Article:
By Mika Yamamoto
This blog post was prepared by Mika Yamamoto in her personal capacity. The opinions expressed in this article are the author’s own and do not reflect the view or experiences of Chat with Teachers or Jennifer Khadir, the owner and host of Chat with Teachers. Guest blogs are a further expression of personal teacher narratives – which is the mission of Chat with Teachers in providing a platform for teacher voice.
Ruben, my sixth-grade student, tells me about the mountains. There was snow there, and he’d never seen snow before then. He couldn’t believe how beautiful it was. “Write that,” I say. For the rest of the period, he wrote. That evening, I searched through my poetry books and dreamed about nurturing a poet.
But the next day, he was not at school. Nor the next. The day he came back, he was present only in body. I decided to go home with him. Do a visit.
Most students walked to school. Ruben took the bus. I got on the bus with him. It took a long time, with several transfers. By the time we got to his stop, I had to turn around without doing a visit—already late for daycare pick-up. Alone on the bus, I felt despair. How could I help him, when he faced so much before getting to school? He didn’t come to school again the next day. A few days later, I got a notice that he was transferred out of the school. When I asked why, the office staff just shrugged. Children transferred in and out of school all the time, it wasn’t a notable event. Except, it was.
I was a Solo Mom by then, raising two young children with no support. I had left an abusive marriage—a dangerous thing to do—and lived in fear of his revenge. I lived in constant anxiety of predatory men too, as a small Asian woman in a city famous for objectifying women. I struggled to pay both rent and daycare. One day, I caught a cold, and began to cough. The cough wouldn’t go away, and at night I had trouble breathing. I had insurance, but it was an HMO. I couldn’t get in for weeks. By the time I got to a doctor, I had walking pneumonia and bronchitis.
Around this time, Child Protective Services was called on me, because my daughter, who was three, woke-up one night and left the apartment looking for me. The apartment manager found her. She brought my daughter back to me in a rage. What kind of mother are you? I had been dead asleep next to my daughter when she woke up. The door had been locked, but my daughter unlocked it. CPS advised me to put a chain lock on the door, which was sensible. But still. What kind of mother was I? This same daughter was in an accident soon after. She fell out of a window and was in ICU for two days. I sat next to her alone, crying.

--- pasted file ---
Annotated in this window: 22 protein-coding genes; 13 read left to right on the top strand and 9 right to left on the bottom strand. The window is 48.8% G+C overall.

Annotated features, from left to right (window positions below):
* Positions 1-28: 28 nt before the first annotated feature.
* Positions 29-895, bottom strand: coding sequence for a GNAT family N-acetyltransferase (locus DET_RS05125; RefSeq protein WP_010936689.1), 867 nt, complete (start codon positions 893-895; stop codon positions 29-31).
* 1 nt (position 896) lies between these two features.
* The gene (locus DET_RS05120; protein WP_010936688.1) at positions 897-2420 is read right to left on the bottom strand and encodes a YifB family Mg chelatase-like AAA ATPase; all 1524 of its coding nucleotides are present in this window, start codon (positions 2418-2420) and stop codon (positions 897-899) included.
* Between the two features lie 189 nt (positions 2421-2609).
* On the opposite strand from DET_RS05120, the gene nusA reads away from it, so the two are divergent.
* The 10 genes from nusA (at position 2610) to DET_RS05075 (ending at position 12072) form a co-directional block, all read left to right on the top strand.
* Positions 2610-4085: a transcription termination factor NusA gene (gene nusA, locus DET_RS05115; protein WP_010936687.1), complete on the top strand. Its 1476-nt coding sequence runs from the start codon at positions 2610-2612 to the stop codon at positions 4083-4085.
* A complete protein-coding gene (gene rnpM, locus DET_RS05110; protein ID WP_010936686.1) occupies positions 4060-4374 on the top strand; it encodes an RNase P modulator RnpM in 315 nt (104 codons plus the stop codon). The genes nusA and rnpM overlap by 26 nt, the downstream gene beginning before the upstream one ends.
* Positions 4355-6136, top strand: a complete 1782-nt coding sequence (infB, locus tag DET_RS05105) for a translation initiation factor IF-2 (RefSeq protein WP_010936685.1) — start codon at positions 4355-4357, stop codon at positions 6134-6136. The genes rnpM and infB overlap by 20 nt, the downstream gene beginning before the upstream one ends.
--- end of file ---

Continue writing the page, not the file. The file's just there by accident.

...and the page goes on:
That’s when I left teaching and Los Angeles. I was spread too thin. There were too many needs of my students that were not taken care of, there were too many of my own children’s needs that weren’t taken care of, there were too many of my own needs that weren’t taken care of. I loved my job, and I loved my students, but that was not enough.
A teacher’s passion is not enough.
I moved to a community that was affordable, with many social services. We had access to a mental health center that assigned us a case manager who helped me qualify for childcare and energy subsidy. We received free therapy too.
I took a job as an emergency department technician. Here, I had good insurance. The hospital also gave employee discounts. I never walked around sick again, nor did my children. We seldom missed work or school.
The director of the department was an amazing administrator. She accommodated my need to shorten my shift—then did everything in her powers to recognize my value and increase my pay. The result was that while I worked less hours, I made the department run the most efficiently it ever had. My boss also modeled caring of her employees as people, and my workplace was my family. When any one of us was in need, we all came together; we rallied for each other. No hardship was faced alone.
I was a Solo Mom for eight years. The years when I had the medical, emotional, community, physical, and administrative support—my children and I thrived. I was the same person the entire eight years, but I was a much more productive member of society when my support was great.
So what does this mean for education? If we want passionate teachers to thrive in the classroom, we must recognize that teachers are people, and they need to be taken care of. I had to leave the classroom because I was a woman who had to survive domestic violence and parent alone. I was a woman whose needs were not taken care of, and therefore I could not be the teacher I wanted to be. I am not the only one. When we consider that ¾ of teachers are women, it is not hard to see that women’s issues are deeply connected to educational ones.
In addition, when we know that one in four children will be raised without a father and 40% of them are living below poverty line (of which my own children were both), it is not hard to see that we need to care about mothers if we care about children.
If we have a society that respects women and makes them a priority, then children will be taken care of and educated. If children are taken care of and educated, society will flourish.
Click here to check out a teacher podcast interview with Mika.